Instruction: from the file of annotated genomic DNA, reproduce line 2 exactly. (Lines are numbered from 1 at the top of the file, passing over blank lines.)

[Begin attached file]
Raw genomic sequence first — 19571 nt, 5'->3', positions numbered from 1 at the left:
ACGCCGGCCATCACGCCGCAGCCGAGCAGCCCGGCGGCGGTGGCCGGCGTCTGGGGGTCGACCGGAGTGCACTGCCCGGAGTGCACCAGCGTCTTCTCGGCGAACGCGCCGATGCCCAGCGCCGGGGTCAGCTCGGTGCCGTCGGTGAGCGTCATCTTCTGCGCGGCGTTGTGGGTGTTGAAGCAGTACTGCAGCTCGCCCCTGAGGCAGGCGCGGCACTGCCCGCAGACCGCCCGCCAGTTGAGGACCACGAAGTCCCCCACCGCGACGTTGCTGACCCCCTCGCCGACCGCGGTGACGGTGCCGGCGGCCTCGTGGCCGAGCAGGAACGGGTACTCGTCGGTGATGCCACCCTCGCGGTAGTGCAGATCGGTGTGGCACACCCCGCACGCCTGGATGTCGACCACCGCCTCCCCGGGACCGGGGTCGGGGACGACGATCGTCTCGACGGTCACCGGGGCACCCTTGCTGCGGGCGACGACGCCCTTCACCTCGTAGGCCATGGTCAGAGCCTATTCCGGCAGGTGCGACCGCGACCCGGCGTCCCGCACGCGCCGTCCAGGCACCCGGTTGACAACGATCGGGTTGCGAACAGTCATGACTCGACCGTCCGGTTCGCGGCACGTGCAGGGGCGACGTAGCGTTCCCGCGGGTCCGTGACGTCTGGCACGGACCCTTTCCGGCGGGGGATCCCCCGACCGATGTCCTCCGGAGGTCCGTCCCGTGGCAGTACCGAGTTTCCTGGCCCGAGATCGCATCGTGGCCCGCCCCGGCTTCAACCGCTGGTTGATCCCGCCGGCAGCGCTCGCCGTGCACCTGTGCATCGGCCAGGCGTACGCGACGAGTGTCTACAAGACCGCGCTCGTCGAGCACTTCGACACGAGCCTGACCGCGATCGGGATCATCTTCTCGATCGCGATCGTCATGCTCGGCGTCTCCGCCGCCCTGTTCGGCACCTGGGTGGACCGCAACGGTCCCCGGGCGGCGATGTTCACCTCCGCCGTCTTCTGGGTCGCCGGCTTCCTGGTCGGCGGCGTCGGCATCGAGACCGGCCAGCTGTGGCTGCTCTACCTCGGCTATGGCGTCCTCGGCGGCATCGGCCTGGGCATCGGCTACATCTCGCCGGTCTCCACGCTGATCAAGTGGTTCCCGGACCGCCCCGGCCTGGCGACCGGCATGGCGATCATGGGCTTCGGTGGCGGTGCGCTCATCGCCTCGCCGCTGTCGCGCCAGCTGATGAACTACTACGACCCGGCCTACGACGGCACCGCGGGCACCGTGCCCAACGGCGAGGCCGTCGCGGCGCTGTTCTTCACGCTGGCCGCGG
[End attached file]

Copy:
ACGCCGGCCATCACGCCGCAGCCGAGCAGCCCGGCGGCGGTGGCCGGCGTCTGGGGGTCGACCGGAGTGCACTGCCCGGAGTGCACCAGCGTCTTCTCGGCGAACGCGCCGATGCCCAGCGCCGGGGTCAGCTCGGTGCCGTCGGTGAGCGTCATCTTCTGCGCGGCGTTGTGGGTGTTGAAGCAGTACTGCAGCTCGCCCCTGAGGCAGGCGCGGCACTGCCCGCAGACCGCCCGCCAGTTGAGGACCACGAAGTCCCCCACCGCGACGTTGCTGACCCCCTCGCCGACCGCGGTGACGGTGCCGGCGGCCTCGTGGCCGAGCAGGAACGGGTACTCGTCGGTGATGCCACCCTCGCGGTAGTGCAGATCGGTGTGGCACACCCCGCACGCCTGGATGTCGACCACCGCCTCCCCGGGACCGGGGTCGGGGACGACGATCGTCTCGACGGTCACCGGGGCACCCTTGCTGCGGGCGACGACGCCCTTCACCTCGTAGGCCATGGTCAGAGCCTATTCCGGCAGGTGCGACCGCGACCCGGCGTCCCGCACGCGCCGTCCAGGCACCCGGTTGACAACGATCGGGTTGCGAACAGTCATGACTCGACCGTCCGGTTCGCGGCACGTGCAGGGGCGACGTAGCGTTCCCGCGGGTCCGTGACGTCTGGCACGGACCCTTTCCGGCGGGGGATCCCCCGACCGATGTCCTCCGGAGGTCCGTCCCGTGGCAGTACCGAGTTTCCTGGCCCGAGATCGCATCGTGGCCCGCCCCGGCTTCAACCGCTGGTTGATCCCGCCGGCAGCGCTCGCCGTGCACCTGTGCATCGGCCAGGCGTACGCGACGAGTGTCTACAAGACCGCGCTCGTCGAGCACTTCGACACGAGCCTGACCGCGATCGGGATCATCTTCTCGATCGCGATCGTCATGCTCGGCGTCTCCGCCGCCCTGTTCGGCACCTGGGTGGACCGCAACGGTCCCCGGGCGGCGATGTTCACCTCCGCCGTCTTCTGGGTCGCCGGCTTCCTGGTCGGCGGCGTCGGCATCGAGACCGGCCAGCTGTGGCTGCTCTACCTCGGCTATGGCGTCCTCGGCGGCATCGGCCTGGGCATCGGCTACATCTCGCCGGTCTCCACGCTGATCAAGTGGTTCCCGGACCGCCCCGGCCTGGCGACCGGCATGGCGATCATGGGCTTCGGTGGCGGTGCGCTCATCGCCTCGCCGCTGTCGCGCCAGCTGATGAACTACTACGACCCGGCCTACGACGGCACCGCGGGCACCGTGCCCAACGGCGAGGCCGTCGCGGCGCTGTTCTTCACGCTGGCCGCGG